Directgov: the future's not quite so orange

I’ve managed to get a sight of the proposed ‘new look’ for government’s one-site-to-rule-them-all, Directgov. I’m not sure how widely they’ve been circulated, so you’ll forgive me for not reposting what I’ve seen. But it’s not quite the ‘extreme makeover’ some have described it as.

Directgov, in its current form, makes a very brutal statement about accessibility. Big text, blocky boxes, next to nothing in the way of ‘character’. (The same goes for its Club partner, the Department of Health, incidentally.) But of course, it doesn’t have to be that way: it’s perfectly possible for a ‘pretty’ design to be ‘accessible’. The new screens seem to take that on board, which has to be a good thing. And by adding some extra colour, it (hopefully) kills off the petty criticisms about its arresting orange palette.

New and improved navigation devices are an inevitable part of any redesign exercise. But there’s something curious about the apparent desire to offer ‘new destination pages that are homepages in their own right and will compete with non public sector equivalents for attention’. Hang on – compete? What happened to the Mayo-Steinberg principles?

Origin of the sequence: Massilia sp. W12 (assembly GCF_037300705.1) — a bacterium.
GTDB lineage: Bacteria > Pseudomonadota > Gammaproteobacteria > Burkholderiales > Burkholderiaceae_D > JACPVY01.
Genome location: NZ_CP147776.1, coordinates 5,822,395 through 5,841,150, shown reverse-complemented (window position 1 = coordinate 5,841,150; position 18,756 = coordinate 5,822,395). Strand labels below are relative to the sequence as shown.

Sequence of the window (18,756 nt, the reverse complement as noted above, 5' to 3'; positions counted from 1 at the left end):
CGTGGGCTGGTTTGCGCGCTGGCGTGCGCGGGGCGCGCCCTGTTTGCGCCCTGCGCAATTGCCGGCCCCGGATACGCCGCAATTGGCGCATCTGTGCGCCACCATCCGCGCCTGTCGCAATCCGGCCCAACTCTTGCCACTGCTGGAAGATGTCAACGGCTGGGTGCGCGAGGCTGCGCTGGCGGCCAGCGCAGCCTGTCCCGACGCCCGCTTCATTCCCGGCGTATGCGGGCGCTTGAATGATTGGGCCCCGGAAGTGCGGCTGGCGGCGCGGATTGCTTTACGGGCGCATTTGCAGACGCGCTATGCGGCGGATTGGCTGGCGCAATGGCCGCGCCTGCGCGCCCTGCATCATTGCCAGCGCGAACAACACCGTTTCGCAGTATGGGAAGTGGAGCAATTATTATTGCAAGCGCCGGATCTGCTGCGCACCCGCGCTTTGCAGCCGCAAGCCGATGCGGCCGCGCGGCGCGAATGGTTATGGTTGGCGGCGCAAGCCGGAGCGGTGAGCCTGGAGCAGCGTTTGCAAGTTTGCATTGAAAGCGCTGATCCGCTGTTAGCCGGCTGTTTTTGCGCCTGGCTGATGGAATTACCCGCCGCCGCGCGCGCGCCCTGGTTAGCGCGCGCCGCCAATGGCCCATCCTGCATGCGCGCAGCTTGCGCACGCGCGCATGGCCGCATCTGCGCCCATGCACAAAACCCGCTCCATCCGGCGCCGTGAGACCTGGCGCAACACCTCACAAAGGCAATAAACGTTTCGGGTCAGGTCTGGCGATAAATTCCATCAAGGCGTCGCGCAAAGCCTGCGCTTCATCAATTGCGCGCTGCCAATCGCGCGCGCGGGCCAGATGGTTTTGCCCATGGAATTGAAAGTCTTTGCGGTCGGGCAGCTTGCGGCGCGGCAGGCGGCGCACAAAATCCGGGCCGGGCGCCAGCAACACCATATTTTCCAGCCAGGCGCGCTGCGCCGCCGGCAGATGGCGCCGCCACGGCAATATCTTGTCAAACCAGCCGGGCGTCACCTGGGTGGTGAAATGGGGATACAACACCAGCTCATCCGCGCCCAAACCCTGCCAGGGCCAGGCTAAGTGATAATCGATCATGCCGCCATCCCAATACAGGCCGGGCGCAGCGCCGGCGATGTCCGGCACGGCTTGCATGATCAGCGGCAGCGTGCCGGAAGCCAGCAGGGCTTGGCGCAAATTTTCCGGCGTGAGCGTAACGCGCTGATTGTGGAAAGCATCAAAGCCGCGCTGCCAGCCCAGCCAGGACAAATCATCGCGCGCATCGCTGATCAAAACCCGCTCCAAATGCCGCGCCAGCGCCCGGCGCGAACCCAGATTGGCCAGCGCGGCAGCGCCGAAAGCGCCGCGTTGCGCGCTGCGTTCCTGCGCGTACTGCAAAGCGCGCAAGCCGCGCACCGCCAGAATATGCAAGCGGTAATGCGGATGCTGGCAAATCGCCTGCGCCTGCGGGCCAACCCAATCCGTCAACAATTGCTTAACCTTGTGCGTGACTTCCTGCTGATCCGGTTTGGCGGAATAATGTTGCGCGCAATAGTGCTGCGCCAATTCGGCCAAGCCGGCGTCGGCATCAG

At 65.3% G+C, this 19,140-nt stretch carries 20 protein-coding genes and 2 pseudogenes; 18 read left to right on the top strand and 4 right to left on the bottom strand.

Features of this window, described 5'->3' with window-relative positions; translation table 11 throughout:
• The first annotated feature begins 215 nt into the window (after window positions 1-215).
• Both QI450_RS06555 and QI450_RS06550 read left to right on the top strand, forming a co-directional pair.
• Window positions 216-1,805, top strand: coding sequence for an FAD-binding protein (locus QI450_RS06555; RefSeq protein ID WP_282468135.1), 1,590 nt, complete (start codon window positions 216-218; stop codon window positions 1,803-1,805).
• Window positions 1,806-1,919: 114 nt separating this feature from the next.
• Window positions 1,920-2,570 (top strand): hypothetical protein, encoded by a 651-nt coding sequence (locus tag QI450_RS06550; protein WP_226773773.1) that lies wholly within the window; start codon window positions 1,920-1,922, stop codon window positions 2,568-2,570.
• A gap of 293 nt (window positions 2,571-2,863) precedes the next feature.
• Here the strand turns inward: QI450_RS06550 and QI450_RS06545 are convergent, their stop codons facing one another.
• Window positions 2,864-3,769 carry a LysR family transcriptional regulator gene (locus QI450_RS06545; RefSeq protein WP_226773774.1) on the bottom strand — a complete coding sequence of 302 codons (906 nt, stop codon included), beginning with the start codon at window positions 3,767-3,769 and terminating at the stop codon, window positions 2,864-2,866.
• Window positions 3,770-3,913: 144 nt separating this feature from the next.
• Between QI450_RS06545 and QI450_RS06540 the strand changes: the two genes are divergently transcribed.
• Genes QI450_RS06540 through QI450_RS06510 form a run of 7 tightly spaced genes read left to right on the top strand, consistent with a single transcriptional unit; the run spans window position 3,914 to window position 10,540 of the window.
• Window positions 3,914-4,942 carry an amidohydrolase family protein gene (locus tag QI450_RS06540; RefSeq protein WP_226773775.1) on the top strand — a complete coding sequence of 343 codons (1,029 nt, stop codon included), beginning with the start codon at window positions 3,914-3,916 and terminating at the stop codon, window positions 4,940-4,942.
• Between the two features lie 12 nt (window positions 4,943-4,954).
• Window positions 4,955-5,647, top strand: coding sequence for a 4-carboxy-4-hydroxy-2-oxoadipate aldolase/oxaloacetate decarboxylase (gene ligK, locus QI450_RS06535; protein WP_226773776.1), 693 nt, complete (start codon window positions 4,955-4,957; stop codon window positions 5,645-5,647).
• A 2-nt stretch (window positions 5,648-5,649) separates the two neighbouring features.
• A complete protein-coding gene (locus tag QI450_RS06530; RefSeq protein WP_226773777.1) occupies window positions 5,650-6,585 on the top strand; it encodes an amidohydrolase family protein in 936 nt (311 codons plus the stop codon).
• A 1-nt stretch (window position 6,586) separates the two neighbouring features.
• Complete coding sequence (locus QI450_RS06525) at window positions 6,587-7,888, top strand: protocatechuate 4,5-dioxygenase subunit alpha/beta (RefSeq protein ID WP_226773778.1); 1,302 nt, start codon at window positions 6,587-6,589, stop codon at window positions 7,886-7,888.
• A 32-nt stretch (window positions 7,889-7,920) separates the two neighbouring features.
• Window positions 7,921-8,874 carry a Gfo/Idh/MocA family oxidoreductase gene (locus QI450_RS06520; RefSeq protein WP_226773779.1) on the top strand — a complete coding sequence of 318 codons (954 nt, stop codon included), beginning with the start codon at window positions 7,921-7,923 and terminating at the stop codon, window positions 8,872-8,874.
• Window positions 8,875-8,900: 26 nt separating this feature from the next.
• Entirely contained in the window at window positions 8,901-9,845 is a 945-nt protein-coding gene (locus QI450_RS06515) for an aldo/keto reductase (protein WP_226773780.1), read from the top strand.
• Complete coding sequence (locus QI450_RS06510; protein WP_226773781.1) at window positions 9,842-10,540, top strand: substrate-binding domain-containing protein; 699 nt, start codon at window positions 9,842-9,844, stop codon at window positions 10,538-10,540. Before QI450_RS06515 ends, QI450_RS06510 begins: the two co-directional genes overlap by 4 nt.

For what it’s worth, I’ve always liked the Irish approach. CitizensInformation (formerly known as Oasis) is similarly accessibility-first, but it follows through to the content too. There’s no attempt to make it especially pretty or friendly: very much ‘get what you want, and get out’. And I have to say, it really works. Multilingual and personalisable, even including ‘make your own stylesheet’, too.

One thought on “Directgov: the future's not quite so orange”

  1. hi
    couple of comments. ‘accessibility’ is not just the ‘disabled’ but your mum and all the rest who don’t have web skills. it’s a real dilemma, designing sites for everyone, when your audience is everyone, which for .gov websites it is.
    I think DirectGov was trying for that sort of approach but the orange was too in-your-face branding. it wasn’t a pleasure and – you’re right – for the more skilled web users that’s a real issue.
    isn’t there some other government funded project on devising simpler interfaces? I vaguely recall.
    with the route they’re going down it’s best I’d have thought to simplify the homepage even further, thinking of it as the front door. this means all the routes from there need to work for all though. I’m reluctant to be too critical not knowing the process – if it’s tested properly, who am I to criticise? Having said that some elements, like the branded go buttons, struck me as possible issues for some users.
    with the destinations, at least they’re marketing themselves better and promoting discovery. ‘competing’ is entirely the wrong attitude though – bit mad actually …
    paul canning

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